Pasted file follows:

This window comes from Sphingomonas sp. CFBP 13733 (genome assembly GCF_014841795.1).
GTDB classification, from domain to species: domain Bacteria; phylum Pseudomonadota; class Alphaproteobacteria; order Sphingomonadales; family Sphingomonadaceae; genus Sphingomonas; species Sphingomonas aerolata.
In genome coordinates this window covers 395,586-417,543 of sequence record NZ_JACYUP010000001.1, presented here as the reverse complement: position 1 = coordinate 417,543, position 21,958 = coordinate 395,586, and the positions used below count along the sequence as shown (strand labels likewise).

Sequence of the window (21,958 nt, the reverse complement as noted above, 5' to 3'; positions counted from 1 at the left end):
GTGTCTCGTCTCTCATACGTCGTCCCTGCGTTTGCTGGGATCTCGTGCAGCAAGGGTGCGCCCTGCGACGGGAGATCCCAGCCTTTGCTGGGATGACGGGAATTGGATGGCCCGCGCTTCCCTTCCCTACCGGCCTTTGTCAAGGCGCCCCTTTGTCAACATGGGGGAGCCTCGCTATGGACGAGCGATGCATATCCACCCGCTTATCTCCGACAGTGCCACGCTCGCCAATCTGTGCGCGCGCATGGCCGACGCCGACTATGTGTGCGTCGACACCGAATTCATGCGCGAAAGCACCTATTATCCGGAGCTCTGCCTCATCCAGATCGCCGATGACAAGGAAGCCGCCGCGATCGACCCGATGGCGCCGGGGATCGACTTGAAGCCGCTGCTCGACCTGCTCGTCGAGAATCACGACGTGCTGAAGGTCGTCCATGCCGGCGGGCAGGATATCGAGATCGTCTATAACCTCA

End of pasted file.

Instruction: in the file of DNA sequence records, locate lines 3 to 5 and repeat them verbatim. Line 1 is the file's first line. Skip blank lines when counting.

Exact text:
In genome coordinates this window covers 395,586-417,543 of sequence record NZ_JACYUP010000001.1, presented here as the reverse complement: position 1 = coordinate 417,543, position 21,958 = coordinate 395,586, and the positions used below count along the sequence as shown (strand labels likewise).

Sequence of the window (21,958 nt, the reverse complement as noted above, 5' to 3'; positions counted from 1 at the left end):
GTGTCTCGTCTCTCATACGTCGTCCCTGCGTTTGCTGGGATCTCGTGCAGCAAGGGTGCGCCCTGCGACGGGAGATCCCAGCCTTTGCTGGGATGACGGGAATTGGATGGCCCGCGCTTCCCTTCCCTACCGGCCTTTGTCAAGGCGCCCCTTTGTCAACATGGGGGAGCCTCGCTATGGACGAGCGATGCATATCCACCCGCTTATCTCCGACAGTGCCACGCTCGCCAATCTGTGCGCGCGCATGGCCGACGCCGACTATGTGTGCGTCGACACCGAATTCATGCGCGAAAGCACCTATTATCCGGAGCTCTGCCTCATCCAGATCGCCGATGACAAGGAAGCCGCCGCGATCGACCCGATGGCGCCGGGGATCGACTTGAAGCCGCTGCTCGACCTGCTCGTCGAGAATCACGACGTGCTGAAGGTCGTCCATGCCGGCGGGCAGGATATCGAGATCGTCTATAACCTCA